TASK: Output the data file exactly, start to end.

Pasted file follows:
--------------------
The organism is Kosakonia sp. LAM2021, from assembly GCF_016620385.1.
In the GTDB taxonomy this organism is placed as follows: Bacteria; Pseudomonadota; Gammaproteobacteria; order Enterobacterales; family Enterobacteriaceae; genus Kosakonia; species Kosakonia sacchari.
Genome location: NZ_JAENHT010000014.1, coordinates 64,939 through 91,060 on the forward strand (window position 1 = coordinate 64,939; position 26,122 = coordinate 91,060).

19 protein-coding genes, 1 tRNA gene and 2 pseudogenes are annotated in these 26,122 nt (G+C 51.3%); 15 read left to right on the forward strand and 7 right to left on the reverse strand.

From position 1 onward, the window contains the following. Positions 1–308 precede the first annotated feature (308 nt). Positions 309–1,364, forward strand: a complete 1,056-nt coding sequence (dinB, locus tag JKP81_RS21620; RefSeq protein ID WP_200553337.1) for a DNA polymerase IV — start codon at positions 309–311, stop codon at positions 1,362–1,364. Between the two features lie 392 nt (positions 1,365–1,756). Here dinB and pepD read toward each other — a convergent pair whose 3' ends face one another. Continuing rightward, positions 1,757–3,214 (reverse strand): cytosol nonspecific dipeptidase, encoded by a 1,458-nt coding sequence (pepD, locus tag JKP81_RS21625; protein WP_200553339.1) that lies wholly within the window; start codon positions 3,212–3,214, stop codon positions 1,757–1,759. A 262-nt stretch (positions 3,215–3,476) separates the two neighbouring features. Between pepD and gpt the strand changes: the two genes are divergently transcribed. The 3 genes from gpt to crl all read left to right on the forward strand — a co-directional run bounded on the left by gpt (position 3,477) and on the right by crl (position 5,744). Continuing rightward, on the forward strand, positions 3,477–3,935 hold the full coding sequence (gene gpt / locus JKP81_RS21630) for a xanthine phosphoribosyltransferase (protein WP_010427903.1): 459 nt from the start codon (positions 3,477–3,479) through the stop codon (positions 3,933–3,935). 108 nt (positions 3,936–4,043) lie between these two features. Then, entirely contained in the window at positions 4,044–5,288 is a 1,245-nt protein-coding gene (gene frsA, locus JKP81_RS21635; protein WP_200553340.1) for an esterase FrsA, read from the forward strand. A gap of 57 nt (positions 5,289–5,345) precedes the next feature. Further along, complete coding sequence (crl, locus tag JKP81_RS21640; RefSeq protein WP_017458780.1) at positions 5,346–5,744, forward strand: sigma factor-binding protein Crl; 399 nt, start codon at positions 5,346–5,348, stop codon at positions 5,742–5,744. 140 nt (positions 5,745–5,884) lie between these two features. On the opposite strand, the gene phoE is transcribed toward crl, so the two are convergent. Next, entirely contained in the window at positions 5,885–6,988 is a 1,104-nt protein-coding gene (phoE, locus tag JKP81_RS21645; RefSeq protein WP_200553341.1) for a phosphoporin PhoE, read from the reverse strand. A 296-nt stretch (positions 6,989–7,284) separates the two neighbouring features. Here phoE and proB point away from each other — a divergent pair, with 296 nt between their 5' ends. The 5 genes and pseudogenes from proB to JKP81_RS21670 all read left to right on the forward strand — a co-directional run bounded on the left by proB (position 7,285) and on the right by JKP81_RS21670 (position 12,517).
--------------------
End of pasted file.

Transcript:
The organism is Kosakonia sp. LAM2021, from assembly GCF_016620385.1.
In the GTDB taxonomy this organism is placed as follows: Bacteria; Pseudomonadota; Gammaproteobacteria; order Enterobacterales; family Enterobacteriaceae; genus Kosakonia; species Kosakonia sacchari.
Genome location: NZ_JAENHT010000014.1, coordinates 64,939 through 91,060 on the forward strand (window position 1 = coordinate 64,939; position 26,122 = coordinate 91,060).

19 protein-coding genes, 1 tRNA gene and 2 pseudogenes are annotated in these 26,122 nt (G+C 51.3%); 15 read left to right on the forward strand and 7 right to left on the reverse strand.

From position 1 onward, the window contains the following. Positions 1–308 precede the first annotated feature (308 nt). Positions 309–1,364, forward strand: a complete 1,056-nt coding sequence (dinB, locus tag JKP81_RS21620; RefSeq protein ID WP_200553337.1) for a DNA polymerase IV — start codon at positions 309–311, stop codon at positions 1,362–1,364. Between the two features lie 392 nt (positions 1,365–1,756). Here dinB and pepD read toward each other — a convergent pair whose 3' ends face one another. Continuing rightward, positions 1,757–3,214 (reverse strand): cytosol nonspecific dipeptidase, encoded by a 1,458-nt coding sequence (pepD, locus tag JKP81_RS21625; protein WP_200553339.1) that lies wholly within the window; start codon positions 3,212–3,214, stop codon positions 1,757–1,759. A 262-nt stretch (positions 3,215–3,476) separates the two neighbouring features. Between pepD and gpt the strand changes: the two genes are divergently transcribed. The 3 genes from gpt to crl all read left to right on the forward strand — a co-directional run bounded on the left by gpt (position 3,477) and on the right by crl (position 5,744). Continuing rightward, on the forward strand, positions 3,477–3,935 hold the full coding sequence (gene gpt / locus JKP81_RS21630) for a xanthine phosphoribosyltransferase (protein WP_010427903.1): 459 nt from the start codon (positions 3,477–3,479) through the stop codon (positions 3,933–3,935). 108 nt (positions 3,936–4,043) lie between these two features. Then, entirely contained in the window at positions 4,044–5,288 is a 1,245-nt protein-coding gene (gene frsA, locus JKP81_RS21635; protein WP_200553340.1) for an esterase FrsA, read from the forward strand. A gap of 57 nt (positions 5,289–5,345) precedes the next feature. Further along, complete coding sequence (crl, locus tag JKP81_RS21640; RefSeq protein WP_017458780.1) at positions 5,346–5,744, forward strand: sigma factor-binding protein Crl; 399 nt, start codon at positions 5,346–5,348, stop codon at positions 5,742–5,744. 140 nt (positions 5,745–5,884) lie between these two features. On the opposite strand, the gene phoE is transcribed toward crl, so the two are convergent. Next, entirely contained in the window at positions 5,885–6,988 is a 1,104-nt protein-coding gene (phoE, locus tag JKP81_RS21645; RefSeq protein WP_200553341.1) for a phosphoporin PhoE, read from the reverse strand. A 296-nt stretch (positions 6,989–7,284) separates the two neighbouring features. Here phoE and proB point away from each other — a divergent pair, with 296 nt between their 5' ends. The 5 genes and pseudogenes from proB to JKP81_RS21670 all read left to right on the forward strand — a co-directional run bounded on the left by proB (position 7,285) and on the right by JKP81_RS21670 (position 12,517).